Sunday, June 14, 2009

Judge Rules Terrorist Can Sue Over Torture Memos

This could turn out to be messy.

U.S. District Judge Jeffrey White has decided to allow a civil suit filed by Jose Padilla to proceed against John Yoo, a former Bush Administration attorney . This is the first time a government lawyer has ever been held potentially liable for the treatment of detainees held as enemy combatants.

Padilla, you might remember,is an American citizen and a convert to Islam who was charged with planning a "dirty bomb" attack on U.S. soil. He was held in solitary confinement as a material witness for more than three years in the Navy brig in Charleston S.C.

Those charges were eventually dropped because the government refused to reveal classified information, including the identity of informants that led to his arrest. But in 2007 he was convicted and sentenced to 17 years imprisonment for criminal conspiracy because of his aid in funneling money to Islamist terrorist groups.

Padilla's civil suit alleges that he was 'tortured' during his imprisonment and that Yoo provided legal cover allowing it.

In terms of the actual decision, I don't see that White can be faulted. Once President Obama released the so-called torture memos and essentially fingered everyone involved, there's no reason a suit of this nature could be disallowed. Padilla obviously has standing, he's a US citizen ( unlike most of the other jihadis detained at Gitmo and elsewhere)with certain Constitutional rights. If he can prove that he was 'tortured' as he alleges, he has a right to his day in court.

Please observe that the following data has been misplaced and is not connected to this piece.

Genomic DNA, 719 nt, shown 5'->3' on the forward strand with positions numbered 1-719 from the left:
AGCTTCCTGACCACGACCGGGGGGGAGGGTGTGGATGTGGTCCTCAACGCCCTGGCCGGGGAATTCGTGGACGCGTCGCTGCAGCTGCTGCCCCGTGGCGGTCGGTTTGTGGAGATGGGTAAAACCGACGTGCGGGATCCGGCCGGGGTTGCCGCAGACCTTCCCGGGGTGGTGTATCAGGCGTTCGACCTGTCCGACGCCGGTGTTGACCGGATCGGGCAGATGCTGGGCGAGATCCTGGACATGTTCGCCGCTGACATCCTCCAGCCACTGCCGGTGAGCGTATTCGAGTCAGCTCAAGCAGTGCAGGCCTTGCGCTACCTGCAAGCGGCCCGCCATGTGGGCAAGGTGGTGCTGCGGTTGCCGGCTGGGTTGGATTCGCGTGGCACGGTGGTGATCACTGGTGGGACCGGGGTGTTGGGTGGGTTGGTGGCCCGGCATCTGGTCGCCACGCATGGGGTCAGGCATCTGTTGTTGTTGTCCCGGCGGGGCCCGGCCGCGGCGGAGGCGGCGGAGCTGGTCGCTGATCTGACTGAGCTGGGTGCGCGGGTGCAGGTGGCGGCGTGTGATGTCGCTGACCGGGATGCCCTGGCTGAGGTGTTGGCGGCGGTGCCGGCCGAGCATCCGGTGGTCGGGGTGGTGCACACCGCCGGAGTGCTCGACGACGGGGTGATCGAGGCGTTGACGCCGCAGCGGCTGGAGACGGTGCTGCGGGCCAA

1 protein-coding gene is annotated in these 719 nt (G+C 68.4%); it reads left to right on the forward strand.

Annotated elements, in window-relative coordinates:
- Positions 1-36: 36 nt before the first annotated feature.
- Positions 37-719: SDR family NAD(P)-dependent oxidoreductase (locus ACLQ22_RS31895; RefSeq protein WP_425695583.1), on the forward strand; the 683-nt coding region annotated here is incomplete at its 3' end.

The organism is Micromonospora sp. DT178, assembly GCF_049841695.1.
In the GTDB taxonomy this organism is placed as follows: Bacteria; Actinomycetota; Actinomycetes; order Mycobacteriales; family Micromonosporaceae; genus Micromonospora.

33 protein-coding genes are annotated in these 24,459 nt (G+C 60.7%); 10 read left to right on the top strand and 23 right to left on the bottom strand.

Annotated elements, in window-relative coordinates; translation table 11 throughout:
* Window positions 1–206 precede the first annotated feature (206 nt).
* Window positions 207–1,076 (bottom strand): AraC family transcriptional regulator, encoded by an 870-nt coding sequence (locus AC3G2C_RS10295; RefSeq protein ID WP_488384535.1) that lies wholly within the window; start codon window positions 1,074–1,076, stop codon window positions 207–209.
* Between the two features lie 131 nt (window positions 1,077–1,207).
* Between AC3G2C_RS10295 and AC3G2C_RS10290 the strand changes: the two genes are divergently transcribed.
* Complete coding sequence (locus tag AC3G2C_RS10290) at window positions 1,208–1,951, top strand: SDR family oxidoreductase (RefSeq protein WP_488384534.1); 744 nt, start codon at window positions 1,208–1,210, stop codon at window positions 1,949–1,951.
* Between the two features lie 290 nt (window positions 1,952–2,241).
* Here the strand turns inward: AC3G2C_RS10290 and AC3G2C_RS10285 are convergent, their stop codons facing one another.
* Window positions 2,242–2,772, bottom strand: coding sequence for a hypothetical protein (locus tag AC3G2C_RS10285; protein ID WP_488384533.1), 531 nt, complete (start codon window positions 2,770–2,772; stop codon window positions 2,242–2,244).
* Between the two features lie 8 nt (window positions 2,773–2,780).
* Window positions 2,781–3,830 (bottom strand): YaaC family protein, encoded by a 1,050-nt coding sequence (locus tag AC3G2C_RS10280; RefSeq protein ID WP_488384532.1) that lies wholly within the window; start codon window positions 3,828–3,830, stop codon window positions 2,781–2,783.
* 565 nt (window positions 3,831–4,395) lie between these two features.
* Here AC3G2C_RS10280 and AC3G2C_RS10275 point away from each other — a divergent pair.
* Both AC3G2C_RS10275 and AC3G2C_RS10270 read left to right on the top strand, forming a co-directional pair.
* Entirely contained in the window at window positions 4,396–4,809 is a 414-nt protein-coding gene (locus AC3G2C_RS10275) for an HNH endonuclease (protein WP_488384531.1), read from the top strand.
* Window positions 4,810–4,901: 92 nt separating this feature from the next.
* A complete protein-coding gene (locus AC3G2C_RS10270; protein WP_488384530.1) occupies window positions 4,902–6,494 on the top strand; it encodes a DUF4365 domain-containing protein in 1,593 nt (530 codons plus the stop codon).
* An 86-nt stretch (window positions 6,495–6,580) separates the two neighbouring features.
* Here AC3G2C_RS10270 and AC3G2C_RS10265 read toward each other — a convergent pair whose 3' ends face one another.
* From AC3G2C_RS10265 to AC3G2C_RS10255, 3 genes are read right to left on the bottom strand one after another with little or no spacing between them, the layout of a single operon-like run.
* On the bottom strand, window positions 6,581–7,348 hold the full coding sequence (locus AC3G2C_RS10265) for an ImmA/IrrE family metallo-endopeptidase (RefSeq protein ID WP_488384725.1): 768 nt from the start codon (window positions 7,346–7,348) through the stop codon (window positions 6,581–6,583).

As a matter of fact, this might be exactly what the Obama Administration had in mind.Rather than the US Justice department taking a political hit by going after Bush Administration officials, they simply released the memos - or at least selective parts of them- to let the jihadi's lawyers do the work for them. Once the cockroaches at places like the ACLU and the National Lawyer's Guild were able to swarm over the memos, it was only a matter of time, and it's not going to stop with peripheral figures like Yoo.

As a matter of fact,Padilla already has a separate suit awaiting a ruling in federal court in South Carolina against a whole slew of Bush Administration officials, including Donald Rumsfeld and John Ashcroft.

Which is exactly what Dick Cheney warned about when he criticized the Obama Administration for releasing the memos in the first place.

Just in case you think this is a good thing, imagine the effect this is going to have on the personnel like CIA agents who actually interrogate terrorists and attempt to get intelligence from them, as well as lawyers who provide legal guidelines fo rthose interrogations. They now know that the White House is more concerned about legal and Constitutional rights for non-citizen jihadis and political posturing than it is about making a serious attempt to find out what these people might know, and none of them is going to risk being prosecuted or bankrupted in civil court by doing more than going through the motions.

Don't be surprised if this comes back to haunt us on th eday after another 9/11.

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